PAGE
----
Psoriasis treatments: biological systemic medicines

Megan and Hannah had both tried biological systemic treatments for their psoriasis. These medicines work by reducing the inflammation of psoriasis and are usually used when psoriasis is severe, hasn’t responded to other treatments or if other treatments can’t be used because of side effects. Biological systemic treatments are quite new medicines and are being closely followed by researchers to check there are no unexpected side effects from their use with psoriasis. Adam and Lucy had heard about these treatments, sometimes also shortened to ‘biologics’, but said they aren’t eligible. There are strict guidelines about prescribing biological systemic treatments and they can only be used in specific cases of psoriasis. Lisa asked her doctor about them but was told it was an “extreme last resort” and her psoriasis coverage/severity wasn’t high enough.

There are different medicines currently approved for treating psoriasis, including: 
  • adalimumab (e.g. Humira)
  • etanercept (e.g. Enbrel)
  • ustekinumab (e.g. Stelara)
  • secukinumab (e.g. Consentyx)
  • infliximab (given through a drip in hospital)
Blood tests are needed before starting biological systemic treatment. Treatments are then given as a regular injection – how often depends on which medicine and brand. Hannah chose to take Stelara (ustekinumab) as she had seen good reviews online about it and would only need an injection once every three months. A nurse visits Hannah’s house to give her the injection, but other people may have to do the injections themselves or get a family member to help. Megan worried about the injection in the lead up to “the needle day”. She was 15 when she had them and thinks it would have been even more distressing to have when she was younger.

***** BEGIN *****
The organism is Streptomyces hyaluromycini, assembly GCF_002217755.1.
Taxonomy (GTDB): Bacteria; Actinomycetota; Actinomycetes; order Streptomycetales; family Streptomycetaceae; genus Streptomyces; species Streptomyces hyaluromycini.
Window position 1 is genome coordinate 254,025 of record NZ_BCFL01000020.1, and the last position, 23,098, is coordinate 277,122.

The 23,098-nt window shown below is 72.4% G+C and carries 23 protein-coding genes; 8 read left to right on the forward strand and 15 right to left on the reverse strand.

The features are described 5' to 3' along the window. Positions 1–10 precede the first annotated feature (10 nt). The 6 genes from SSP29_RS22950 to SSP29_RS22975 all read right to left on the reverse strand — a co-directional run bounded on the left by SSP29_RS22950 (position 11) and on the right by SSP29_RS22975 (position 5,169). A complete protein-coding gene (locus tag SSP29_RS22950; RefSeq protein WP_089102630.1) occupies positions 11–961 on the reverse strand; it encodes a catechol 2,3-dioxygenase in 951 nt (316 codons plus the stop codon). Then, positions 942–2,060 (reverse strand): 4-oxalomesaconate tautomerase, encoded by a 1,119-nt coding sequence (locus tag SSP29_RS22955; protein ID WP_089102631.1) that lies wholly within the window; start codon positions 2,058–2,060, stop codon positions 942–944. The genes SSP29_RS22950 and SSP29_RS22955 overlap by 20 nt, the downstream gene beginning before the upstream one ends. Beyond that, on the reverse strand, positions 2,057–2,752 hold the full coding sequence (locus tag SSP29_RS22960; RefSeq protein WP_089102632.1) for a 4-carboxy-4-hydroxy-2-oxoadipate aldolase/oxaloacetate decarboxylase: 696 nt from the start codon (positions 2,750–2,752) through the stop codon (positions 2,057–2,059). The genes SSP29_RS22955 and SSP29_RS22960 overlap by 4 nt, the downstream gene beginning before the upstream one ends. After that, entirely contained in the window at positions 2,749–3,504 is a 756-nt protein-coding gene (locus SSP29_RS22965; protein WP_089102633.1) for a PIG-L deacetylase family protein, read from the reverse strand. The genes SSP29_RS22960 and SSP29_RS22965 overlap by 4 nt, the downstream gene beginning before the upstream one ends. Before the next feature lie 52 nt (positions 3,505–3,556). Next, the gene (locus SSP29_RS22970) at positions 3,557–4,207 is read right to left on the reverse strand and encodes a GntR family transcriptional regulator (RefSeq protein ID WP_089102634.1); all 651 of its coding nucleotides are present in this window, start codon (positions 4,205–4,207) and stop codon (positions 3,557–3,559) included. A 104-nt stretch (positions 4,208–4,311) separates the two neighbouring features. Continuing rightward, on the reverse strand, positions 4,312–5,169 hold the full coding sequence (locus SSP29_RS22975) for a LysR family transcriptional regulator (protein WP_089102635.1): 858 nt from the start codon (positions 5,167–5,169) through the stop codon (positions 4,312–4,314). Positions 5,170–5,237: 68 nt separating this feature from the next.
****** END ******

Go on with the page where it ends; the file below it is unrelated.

Both Megan and Hannah started biological systemic medicine when other treatments (like steroids and non-biological systemic medicine) hadn’t worked or they had to stop taking them because of side effects. Hannah took a big role in deciding which kind of biological medicine to try. She researched about it on psoriasis forums, something which her dermatologists were interested to hear about. 

For Hannah and Megan, biological injections worked well for their psoriasis. Hannah finds the treatment less time-consuming than applying topical medicines or going to frequent phototherapy sessions. She only has to have a blood test once every three months followed by the injection a fortnight later. Hannah says it’s “a weight off my mind” because “I hardly think about psoriasis at all and it’s really nice to not have to”.
Megan had some side effects from biological medicine injections, such as headaches, feeling sick and tiredness. Side effects like these and others, such as damage to the liver, meant that some people stopped biological medicines and opted for different treatments. Hannah didn’t talk about having side effects like these from having ustekinumab injections, but she mentioned others risks and concerns like:
  • possible damage to the immune system (although she says she’s not felt ill)
  • being unable to have live vaccines
  • needing to stop taking the medicine well in advance of becoming pregnant


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